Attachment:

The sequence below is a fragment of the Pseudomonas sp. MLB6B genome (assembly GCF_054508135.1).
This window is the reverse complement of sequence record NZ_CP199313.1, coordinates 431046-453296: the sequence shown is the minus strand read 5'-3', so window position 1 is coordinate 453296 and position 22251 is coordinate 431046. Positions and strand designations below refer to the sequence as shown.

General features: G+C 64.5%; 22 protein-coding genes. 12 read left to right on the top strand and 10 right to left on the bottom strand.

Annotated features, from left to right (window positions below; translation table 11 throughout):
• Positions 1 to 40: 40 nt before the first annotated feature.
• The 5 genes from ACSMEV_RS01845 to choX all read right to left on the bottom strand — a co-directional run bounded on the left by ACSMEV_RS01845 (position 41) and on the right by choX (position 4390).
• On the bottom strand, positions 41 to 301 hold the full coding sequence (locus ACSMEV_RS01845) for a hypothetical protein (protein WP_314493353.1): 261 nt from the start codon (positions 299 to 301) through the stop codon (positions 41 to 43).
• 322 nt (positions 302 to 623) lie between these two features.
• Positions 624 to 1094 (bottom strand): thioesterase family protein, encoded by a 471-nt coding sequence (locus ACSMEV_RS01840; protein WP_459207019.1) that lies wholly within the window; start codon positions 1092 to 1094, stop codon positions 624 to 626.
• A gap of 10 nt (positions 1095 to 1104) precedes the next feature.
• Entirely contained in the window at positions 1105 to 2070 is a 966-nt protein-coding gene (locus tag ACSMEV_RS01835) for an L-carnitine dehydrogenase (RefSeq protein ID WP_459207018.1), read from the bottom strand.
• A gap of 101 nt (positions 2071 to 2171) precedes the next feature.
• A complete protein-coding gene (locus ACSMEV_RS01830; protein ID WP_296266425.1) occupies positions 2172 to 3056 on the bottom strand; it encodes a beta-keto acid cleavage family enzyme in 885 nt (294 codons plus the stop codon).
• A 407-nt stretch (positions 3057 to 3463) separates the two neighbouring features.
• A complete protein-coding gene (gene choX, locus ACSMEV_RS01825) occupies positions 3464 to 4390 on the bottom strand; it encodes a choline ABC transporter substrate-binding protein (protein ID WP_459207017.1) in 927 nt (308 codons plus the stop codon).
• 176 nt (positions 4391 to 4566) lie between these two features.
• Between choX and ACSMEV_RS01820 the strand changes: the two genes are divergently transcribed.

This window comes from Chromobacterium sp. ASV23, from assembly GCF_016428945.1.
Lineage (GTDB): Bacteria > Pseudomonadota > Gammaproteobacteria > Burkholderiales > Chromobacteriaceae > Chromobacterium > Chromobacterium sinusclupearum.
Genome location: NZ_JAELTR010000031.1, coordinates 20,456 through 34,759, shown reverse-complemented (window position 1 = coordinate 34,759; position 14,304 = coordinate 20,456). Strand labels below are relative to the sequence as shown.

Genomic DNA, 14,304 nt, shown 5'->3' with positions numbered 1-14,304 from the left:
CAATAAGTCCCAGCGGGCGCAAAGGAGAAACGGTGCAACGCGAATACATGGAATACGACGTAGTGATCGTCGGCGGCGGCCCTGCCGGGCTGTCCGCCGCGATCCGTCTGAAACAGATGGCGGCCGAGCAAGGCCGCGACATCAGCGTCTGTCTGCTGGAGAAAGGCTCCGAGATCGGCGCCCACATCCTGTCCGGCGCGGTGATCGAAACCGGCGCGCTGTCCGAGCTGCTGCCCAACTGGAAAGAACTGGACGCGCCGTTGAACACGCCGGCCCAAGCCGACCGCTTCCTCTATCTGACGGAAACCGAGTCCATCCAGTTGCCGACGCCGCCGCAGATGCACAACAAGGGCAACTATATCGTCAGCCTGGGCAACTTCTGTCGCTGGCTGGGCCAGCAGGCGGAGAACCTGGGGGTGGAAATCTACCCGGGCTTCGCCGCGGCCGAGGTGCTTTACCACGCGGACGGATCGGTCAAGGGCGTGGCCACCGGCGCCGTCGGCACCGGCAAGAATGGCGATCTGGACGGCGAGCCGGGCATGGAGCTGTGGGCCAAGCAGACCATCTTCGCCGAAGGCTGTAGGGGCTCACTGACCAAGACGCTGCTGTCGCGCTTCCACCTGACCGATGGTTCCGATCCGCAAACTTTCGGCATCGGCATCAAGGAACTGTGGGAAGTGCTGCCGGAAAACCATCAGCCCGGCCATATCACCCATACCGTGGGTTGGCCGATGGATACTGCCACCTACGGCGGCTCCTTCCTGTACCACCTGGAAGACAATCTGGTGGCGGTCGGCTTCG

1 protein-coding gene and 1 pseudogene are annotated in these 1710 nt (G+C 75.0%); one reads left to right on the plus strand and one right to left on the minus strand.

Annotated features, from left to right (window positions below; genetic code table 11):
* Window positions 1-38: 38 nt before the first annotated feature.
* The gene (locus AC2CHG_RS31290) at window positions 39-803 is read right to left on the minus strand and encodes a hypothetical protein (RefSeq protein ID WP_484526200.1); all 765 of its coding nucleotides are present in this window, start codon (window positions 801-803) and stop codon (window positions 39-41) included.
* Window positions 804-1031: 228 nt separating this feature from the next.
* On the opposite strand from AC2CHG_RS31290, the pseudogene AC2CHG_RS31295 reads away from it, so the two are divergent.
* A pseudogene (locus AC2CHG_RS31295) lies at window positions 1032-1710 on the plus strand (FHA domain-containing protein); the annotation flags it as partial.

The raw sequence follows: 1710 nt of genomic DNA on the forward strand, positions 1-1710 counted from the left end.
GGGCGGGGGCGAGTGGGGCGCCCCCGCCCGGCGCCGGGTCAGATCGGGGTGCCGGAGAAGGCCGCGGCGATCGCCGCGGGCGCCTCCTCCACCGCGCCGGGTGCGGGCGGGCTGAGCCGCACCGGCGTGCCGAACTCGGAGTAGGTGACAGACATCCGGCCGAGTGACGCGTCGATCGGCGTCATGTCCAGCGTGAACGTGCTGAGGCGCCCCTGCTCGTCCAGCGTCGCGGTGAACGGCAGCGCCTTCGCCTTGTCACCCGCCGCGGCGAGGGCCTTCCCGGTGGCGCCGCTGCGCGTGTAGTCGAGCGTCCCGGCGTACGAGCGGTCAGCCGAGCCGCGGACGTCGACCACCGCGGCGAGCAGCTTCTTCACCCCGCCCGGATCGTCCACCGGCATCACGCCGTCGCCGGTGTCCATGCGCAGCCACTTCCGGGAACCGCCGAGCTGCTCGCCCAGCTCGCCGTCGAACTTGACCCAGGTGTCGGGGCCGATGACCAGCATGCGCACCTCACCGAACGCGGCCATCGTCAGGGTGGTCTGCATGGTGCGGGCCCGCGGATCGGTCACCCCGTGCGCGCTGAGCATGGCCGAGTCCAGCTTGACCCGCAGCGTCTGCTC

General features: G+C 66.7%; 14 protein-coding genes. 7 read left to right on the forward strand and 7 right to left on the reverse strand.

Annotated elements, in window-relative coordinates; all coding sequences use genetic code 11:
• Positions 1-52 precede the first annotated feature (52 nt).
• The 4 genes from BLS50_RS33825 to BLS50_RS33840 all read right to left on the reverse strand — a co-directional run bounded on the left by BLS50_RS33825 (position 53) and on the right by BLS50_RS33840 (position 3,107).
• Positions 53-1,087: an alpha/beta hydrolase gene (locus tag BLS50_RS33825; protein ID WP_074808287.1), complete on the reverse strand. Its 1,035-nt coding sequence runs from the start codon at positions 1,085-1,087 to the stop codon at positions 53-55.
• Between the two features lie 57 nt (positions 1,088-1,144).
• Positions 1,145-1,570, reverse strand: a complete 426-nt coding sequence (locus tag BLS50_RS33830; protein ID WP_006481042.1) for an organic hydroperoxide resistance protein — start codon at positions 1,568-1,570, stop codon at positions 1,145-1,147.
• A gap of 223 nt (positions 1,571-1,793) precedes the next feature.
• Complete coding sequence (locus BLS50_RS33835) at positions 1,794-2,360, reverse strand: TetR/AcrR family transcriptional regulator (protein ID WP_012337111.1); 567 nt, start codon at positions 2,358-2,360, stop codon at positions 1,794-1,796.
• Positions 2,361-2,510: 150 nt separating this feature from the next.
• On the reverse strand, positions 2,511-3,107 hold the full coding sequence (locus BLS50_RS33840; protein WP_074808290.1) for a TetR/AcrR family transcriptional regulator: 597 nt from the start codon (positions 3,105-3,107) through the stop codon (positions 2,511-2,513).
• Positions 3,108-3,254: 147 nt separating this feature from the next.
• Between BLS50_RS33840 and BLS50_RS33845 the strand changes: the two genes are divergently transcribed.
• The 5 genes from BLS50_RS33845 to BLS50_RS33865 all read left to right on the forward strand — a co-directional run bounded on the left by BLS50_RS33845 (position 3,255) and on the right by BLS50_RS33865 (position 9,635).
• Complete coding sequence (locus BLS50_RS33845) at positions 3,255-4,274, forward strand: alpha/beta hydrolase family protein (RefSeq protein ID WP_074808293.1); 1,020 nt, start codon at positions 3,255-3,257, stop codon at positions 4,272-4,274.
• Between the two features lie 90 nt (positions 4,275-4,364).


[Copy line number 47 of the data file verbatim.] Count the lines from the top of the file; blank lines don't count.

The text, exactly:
• Between the two features lie 90 nt (positions 4,275-4,364).